Can it adapt to changing times?

Executive Summary

The global fashion business is going through a period of intense change and competition, with disruption coming in many colors: global online marketplaces, slower growth, more startups and consumers who now seem bored by what once excited them. Many U.S. shoppers have grown tired of buying Prada and Chanel suits and prefer to spend their money on experiences rather than clothes. Questions about fashion companies’ labor and environmental practices are leading to new policies, although some critics remain unconvinced. Fashion still relies on creativity, innovation and consumer attention, some of which comes from technology and some from celebrities.

Here are some key takeaways:

  • High-fashion brands must now compete with “fast fashion,” apparel sold on eBay and vintage sites.

  • Risk factors for fashion companies include China’s growth slowdown, reduced global trade, Brexit, terrorist attacks and erratic commodity prices.

  • Plus-size women are a growing segment of the market, yet critics say designers are ignoring them.

Resources

Bibliography

Books

Agins, Teri, “Hijacking the Runway: How Celebrities Are Stealing the Spotlight from Fashion Designers,” Avery, 2014. A fashion writer explores the growth of celebrity fashion brands and their impact—much of it negative—on the rest of the business.

Callahan, Maureen, “Champagne Supernovas: Marc Jacobs, Alexander McQueen, and the ‘90s Renegades who Remade Fashion,” Touchstone, 2015. A journalist explores a “creative brew of art, decadence and genius” at a defining moment in the industry as change blows hard through fashion.

Chaney, Lisa, “Coco Chanel: An Intimate Life,” Viking, 2011. This biography goes beyond the creative business person to profile a woman who feels love, loss and the sting of changing expectations and economic conditions.

Cline, Elizabeth L., “Overdressed: The Shockingly High Cost of Cheap Fashion,” Portfolio, 2013. Fast fashion leads to overfull closets and enormous waste, according to a journalist, who looks at how and why this is happening.

Articles

Bernard, Katherine, “Paris Couture Week Cheat Sheet: A Fashion Dictionary from Atelier to Pret,” Vogue, July 9, 2014, http://tinyurl.com/z74pfgz. This article provides details on some mostly French words of fashion and what they mean today.

Binkley, Christina, “Why Do Women Spend Less on Fashion after 45?” The Wall Street Journal, April 6, 2016, http://tinyurl.com/h7vkgek. Women in prime earning years, who are often ignored by fashion brands, can find advice and apparel on a new website, Apprécier.com.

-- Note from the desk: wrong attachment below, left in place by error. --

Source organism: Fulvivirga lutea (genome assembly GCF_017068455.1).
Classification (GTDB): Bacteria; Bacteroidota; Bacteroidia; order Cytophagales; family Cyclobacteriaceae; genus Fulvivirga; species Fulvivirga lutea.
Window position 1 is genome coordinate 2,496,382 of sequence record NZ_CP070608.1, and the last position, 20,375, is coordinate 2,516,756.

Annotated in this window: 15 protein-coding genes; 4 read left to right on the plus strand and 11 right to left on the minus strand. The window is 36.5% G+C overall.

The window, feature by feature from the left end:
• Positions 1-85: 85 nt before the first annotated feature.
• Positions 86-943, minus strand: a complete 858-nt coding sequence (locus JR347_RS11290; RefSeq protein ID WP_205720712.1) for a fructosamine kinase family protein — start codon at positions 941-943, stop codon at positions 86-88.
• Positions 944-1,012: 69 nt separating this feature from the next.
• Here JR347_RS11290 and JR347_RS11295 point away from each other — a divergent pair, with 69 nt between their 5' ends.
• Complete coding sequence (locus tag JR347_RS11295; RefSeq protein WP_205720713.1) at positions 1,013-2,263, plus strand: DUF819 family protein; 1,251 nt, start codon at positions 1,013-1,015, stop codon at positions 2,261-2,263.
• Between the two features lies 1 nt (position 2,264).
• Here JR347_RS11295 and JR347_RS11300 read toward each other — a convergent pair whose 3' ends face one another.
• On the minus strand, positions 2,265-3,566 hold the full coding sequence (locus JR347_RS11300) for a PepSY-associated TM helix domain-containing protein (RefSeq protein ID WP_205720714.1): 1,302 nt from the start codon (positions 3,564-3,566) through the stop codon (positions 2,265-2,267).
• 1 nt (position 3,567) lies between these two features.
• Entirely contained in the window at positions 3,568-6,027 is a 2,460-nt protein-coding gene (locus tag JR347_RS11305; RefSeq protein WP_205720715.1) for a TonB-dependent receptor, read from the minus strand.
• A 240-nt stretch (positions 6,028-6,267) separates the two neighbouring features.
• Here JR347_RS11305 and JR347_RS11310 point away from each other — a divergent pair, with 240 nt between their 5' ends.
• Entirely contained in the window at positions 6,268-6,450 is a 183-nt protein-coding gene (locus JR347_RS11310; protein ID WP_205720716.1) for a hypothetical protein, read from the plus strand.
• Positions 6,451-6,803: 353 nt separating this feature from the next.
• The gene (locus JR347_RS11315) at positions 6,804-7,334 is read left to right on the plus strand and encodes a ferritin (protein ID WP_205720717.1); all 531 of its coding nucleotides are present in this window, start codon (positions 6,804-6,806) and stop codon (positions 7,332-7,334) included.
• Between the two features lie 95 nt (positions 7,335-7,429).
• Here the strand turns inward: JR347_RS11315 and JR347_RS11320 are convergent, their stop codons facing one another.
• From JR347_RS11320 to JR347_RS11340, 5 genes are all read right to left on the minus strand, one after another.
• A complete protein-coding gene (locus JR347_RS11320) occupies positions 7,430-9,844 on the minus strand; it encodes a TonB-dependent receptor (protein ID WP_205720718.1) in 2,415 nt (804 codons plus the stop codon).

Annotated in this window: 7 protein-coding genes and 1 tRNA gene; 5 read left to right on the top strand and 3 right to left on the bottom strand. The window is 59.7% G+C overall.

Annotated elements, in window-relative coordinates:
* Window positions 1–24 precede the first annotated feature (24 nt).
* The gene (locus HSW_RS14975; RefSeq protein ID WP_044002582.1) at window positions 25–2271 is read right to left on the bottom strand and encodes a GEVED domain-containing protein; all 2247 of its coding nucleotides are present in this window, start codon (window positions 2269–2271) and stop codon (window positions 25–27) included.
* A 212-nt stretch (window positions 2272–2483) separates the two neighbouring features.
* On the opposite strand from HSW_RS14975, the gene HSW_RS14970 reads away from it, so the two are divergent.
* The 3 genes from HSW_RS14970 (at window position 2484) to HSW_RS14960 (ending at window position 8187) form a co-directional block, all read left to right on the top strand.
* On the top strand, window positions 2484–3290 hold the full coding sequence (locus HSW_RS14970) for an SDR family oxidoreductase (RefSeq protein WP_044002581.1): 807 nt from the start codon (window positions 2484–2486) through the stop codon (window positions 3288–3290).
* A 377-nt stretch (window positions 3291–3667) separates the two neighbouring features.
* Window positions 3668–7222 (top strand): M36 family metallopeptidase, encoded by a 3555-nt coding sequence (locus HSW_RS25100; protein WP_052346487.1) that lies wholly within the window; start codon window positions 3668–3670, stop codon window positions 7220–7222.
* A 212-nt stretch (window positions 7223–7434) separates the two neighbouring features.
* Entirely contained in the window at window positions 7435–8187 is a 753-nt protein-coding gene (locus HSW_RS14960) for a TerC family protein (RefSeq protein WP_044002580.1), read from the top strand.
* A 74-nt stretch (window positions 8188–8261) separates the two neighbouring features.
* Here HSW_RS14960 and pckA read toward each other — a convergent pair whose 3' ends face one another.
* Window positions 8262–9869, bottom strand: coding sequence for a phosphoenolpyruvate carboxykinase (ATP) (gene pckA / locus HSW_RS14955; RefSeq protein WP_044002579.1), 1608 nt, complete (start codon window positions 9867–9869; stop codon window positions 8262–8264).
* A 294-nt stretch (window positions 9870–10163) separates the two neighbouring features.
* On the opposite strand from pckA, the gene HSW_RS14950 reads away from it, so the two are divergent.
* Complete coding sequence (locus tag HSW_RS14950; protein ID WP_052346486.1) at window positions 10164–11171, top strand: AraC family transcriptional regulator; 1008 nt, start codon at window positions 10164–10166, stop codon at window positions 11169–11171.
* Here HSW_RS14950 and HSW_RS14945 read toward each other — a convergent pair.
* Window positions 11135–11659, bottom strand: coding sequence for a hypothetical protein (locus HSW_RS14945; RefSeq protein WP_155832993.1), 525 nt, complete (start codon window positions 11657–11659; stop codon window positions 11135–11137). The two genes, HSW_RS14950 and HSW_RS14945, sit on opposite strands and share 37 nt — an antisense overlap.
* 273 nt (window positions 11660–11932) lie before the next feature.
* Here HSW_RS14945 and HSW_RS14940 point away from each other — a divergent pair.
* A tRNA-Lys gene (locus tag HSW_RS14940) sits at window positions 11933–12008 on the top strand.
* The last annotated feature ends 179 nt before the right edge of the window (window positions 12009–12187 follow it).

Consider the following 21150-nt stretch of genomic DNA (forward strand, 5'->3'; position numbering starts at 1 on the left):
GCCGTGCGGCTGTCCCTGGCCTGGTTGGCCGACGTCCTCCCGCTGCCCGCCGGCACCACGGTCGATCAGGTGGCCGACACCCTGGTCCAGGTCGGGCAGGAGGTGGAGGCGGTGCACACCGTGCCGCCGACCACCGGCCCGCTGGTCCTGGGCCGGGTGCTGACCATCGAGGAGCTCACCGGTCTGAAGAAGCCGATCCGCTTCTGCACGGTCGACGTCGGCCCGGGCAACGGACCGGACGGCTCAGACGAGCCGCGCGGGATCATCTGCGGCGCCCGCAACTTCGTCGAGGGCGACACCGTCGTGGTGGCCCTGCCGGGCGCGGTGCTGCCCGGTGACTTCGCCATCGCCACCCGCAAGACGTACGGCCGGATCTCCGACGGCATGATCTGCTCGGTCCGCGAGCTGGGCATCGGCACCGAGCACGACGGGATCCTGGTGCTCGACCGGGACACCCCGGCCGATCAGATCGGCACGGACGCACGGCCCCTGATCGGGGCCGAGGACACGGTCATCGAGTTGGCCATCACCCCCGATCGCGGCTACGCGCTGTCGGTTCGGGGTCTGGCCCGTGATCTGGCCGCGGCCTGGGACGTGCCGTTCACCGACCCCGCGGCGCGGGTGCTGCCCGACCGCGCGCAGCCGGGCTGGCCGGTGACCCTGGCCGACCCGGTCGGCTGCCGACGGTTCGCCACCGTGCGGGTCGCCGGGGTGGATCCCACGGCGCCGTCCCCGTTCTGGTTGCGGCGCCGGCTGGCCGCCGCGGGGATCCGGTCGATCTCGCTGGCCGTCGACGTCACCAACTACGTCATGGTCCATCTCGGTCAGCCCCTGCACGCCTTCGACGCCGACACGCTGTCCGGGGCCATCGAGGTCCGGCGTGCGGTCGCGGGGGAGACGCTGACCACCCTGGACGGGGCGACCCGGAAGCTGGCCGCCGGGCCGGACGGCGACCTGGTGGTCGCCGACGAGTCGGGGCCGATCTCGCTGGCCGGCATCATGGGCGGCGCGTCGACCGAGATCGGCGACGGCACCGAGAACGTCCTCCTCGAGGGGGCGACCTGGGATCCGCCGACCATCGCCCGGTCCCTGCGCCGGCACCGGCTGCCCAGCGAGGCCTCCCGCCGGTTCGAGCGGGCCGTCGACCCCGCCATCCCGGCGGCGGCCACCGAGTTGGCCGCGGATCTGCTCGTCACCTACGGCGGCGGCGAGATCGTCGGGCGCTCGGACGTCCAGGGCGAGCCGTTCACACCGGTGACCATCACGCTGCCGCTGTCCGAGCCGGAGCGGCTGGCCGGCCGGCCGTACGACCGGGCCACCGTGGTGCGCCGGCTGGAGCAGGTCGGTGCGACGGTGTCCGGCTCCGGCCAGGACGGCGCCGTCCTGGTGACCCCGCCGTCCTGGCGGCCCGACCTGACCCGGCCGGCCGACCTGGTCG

Chrisman-Campbell, Kimberly, “A Brief History of Unisex Fashion,” The Atlantic, April 14, 2015, http://tinyurl.com/lxk3ume. From ponchos to jumpsuits to tuxedoes, fashion starting in the 1960s generated styles for his and hers—and theirs.

Daneshkhu, Scheherazada, and Mark Vandevelde, “Clothes buying goes out of fashion in the UK,” The Financial Times, Sept. 24, 2016, http://tinyurl.com/jqsvdrn. In Great Britain, shoppers are no longer wowed by fashion clothing and sales have slumped.

Givhan, Robin, “Luxury fashion brands are going green. But why are they keeping it a secret?” The Washington Post, Dec. 8, 2015, http://tinyurl.com/jf38a4c. Gucci, Louis Vuitton and other high-end fashion brands adopt environmental-friendly practices—quietly.

Givhan, Robin, “New York fashion exhibit examines the influence of gay designers,” The Washington Post, Sept. 17, 2013, http://tinyurl.com/j7n74bx. An exhibit in New York City examines the influence and history of gay fashion designers from the 1800s to now.

Gunn, Tim, “Designers refuse to make clothes to fit American women. It’s a disgrace,” The Washington Post, Sept. 8, 2016, http://tinyurl.com/gpklwba. The co-host of Project Runway explores the huge hole in fashion: a lack of appealing clothing for larger women.

Holmes, Elizabeth, “Where Luxury Fashion Is a High Speed, High Volume Business,” The Wall Street Journal, Oct. 26, 2016, http://tinyurl.com/zgyl7bt. At Farfetch, speed and efficiency are in fashion at its photo studios.

Kowsmann, Patricia, “Fast Fashion: How a Zara Coat Went from Design to Fifth Avenue in 25 Days,” The Wall Street Journal, Dec. 6, 2016, http://tinyurl.com/guggzkj. An article gives a detailed look at how Zara discovers new fashion ideas and executes them, much faster than its competitors.

Trebay, Guy, “Why Is the Men’s Fashion Industry in Such Turmoil?” The New York Times, April 13, 2016, http://tinyurl.com/z6qfwk8. Top designers are leaving or are being forced out of several men’s fashion houses, as suits fall out of favor and men get creative in dressing.

Wicker, Alden, “Fast Fashion Is Creating an Environmental Crisis,” Newsweek, Sept. 1, 2016, http://tinyurl.com/hvc6le6. The rapid rise in fast fashion means a huge glut of used clothing heading into landfills or resold in Eastern Europe or Africa.

Zargani, Luisa, “Miuccia Prada Talks Men’s Wear, Revolution and History,” Women’s Wear Daily, March 23, 2016, http://tinyurl.com/gourfnw. Prada gives a long interview on fashion’s relevance, history and political role.

Reports and Studies

“Fashion,” U.S. Bureau of Labor Statistics, June 2012, http://tinyurl.com/gsu6jr9. The government provides an array of data on the global fashion industry, the cities where employment is concentrated and spending on fashion.

“Luxury Goods Worldwide Market Study, fall winter 2016,” Bain & Company, 2016, http://tinyurl.com/jtwb525. The consultancy delivers its annual global report on luxury goods, from cars to travel to clothing and accessories.

“Wages and Working Hours in the Textiles, Clothing, Leather and Footwear Industries,” International Labour Organization, September 2014, http://tinyurl.com/hr7bycs. This international report looks at where textiles and clothing are produced, top export countries and employment and wages.

Amed, Imran, et al., “The state of fashion,” McKinsey & Company, December 2016, http://tinyurl.com/j4gu5l8. The consulting firm looks at the challenges, trends and growing sectors of fashion, based in part on a survey of fashion executives.

Bennie, Fionna, Ivana Gazibara and Vicky Murray, “Fashion Futures 2015: Global Scenarios for a Sustainable Fashion Industry,” Forum on the Future, February 2010, http://tinyurl.com/gr7uvrt. A report gives four very different future scenarios on fashion, based on different views of socio-economic trends.